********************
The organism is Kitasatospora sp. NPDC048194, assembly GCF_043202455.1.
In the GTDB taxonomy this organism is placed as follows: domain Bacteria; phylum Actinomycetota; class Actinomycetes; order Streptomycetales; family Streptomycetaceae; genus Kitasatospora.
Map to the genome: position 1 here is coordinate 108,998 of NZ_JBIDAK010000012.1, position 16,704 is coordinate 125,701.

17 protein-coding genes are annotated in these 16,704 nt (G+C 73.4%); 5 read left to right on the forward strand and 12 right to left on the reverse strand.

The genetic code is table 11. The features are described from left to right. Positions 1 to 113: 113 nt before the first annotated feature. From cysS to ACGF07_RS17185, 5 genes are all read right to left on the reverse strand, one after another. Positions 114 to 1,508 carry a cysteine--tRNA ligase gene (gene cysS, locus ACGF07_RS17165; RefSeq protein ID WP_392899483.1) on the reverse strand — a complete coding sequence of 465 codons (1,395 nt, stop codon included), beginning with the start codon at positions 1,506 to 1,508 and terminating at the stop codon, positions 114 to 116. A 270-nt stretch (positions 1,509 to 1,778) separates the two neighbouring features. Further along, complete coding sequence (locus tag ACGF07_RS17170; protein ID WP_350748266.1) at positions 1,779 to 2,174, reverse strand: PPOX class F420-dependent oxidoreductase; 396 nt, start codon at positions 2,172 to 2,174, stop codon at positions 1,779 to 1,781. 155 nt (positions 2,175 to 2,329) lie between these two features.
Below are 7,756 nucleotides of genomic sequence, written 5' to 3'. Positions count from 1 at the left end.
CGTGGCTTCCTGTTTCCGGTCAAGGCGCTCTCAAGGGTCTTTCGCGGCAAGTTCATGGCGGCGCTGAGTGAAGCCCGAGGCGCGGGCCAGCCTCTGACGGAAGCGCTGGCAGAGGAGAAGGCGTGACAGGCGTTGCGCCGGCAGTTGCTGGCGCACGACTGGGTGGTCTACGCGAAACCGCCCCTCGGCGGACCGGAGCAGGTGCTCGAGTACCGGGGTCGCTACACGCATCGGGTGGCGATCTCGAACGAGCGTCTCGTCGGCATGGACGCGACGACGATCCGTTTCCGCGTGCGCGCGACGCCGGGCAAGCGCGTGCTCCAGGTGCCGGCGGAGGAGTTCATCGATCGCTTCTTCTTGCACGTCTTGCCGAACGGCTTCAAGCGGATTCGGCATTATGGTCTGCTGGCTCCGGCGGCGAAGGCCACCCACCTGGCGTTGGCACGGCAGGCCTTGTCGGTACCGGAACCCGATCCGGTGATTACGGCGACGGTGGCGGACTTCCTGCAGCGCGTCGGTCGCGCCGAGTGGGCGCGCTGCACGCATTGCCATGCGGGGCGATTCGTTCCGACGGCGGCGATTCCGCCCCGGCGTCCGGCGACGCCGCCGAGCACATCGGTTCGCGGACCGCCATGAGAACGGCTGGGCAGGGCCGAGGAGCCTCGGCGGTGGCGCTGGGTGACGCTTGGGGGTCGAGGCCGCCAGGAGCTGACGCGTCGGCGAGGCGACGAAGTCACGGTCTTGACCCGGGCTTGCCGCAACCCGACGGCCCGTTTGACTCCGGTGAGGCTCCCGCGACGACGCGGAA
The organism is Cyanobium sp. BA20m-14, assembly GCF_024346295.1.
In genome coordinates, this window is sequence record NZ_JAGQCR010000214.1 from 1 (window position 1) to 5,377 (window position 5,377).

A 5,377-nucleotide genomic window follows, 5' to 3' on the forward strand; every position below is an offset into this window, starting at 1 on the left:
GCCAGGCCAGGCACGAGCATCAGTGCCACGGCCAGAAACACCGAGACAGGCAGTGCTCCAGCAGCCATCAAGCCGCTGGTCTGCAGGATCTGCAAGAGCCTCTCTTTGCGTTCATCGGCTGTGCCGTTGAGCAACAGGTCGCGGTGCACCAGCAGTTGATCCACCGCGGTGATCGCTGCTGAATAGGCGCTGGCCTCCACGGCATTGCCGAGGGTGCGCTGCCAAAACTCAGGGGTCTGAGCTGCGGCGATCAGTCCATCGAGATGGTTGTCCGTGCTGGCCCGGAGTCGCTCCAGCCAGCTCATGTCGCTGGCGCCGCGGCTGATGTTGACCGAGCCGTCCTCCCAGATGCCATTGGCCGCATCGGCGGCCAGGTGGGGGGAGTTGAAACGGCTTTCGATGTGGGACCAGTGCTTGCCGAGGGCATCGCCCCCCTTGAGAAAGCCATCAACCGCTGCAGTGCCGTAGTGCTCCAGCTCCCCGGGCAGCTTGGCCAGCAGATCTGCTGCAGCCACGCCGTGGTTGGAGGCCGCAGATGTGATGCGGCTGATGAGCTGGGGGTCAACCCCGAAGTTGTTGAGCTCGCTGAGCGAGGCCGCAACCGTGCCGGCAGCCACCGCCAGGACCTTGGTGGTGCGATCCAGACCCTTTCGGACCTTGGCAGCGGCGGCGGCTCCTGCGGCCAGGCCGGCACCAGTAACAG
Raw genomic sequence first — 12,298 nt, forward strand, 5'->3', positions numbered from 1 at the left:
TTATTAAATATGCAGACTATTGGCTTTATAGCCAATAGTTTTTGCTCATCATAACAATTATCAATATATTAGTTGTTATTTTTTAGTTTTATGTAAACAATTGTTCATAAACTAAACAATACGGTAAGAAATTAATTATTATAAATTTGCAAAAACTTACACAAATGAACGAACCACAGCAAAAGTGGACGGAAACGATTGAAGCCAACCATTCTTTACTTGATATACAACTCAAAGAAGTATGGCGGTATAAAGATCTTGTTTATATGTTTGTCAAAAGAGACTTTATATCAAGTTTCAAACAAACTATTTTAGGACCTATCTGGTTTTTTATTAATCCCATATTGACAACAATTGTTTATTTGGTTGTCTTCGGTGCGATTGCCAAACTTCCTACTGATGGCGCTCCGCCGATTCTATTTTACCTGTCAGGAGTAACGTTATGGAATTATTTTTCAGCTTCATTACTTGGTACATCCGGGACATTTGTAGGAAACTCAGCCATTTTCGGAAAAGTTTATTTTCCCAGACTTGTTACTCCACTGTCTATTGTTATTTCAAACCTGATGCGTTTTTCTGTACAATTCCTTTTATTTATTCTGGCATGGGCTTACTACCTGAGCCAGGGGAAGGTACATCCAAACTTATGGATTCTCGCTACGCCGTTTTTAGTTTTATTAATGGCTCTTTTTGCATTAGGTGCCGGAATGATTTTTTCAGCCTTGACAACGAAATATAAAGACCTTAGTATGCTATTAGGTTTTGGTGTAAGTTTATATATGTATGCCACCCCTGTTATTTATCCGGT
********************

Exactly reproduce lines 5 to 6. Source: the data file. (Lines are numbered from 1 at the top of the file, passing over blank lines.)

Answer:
The genetic code is table 11. The features are described from left to right. Positions 1 to 113: 113 nt before the first annotated feature. From cysS to ACGF07_RS17185, 5 genes are all read right to left on the reverse strand, one after another. Positions 114 to 1,508 carry a cysteine--tRNA ligase gene (gene cysS, locus ACGF07_RS17165; RefSeq protein ID WP_392899483.1) on the reverse strand — a complete coding sequence of 465 codons (1,395 nt, stop codon included), beginning with the start codon at positions 1,506 to 1,508 and terminating at the stop codon, positions 114 to 116. A 270-nt stretch (positions 1,509 to 1,778) separates the two neighbouring features. Further along, complete coding sequence (locus tag ACGF07_RS17170; protein ID WP_350748266.1) at positions 1,779 to 2,174, reverse strand: PPOX class F420-dependent oxidoreductase; 396 nt, start codon at positions 2,172 to 2,174, stop codon at positions 1,779 to 1,781. 155 nt (positions 2,175 to 2,329) lie between these two features.
Below are 7,756 nucleotides of genomic sequence, written 5' to 3'. Positions count from 1 at the left end.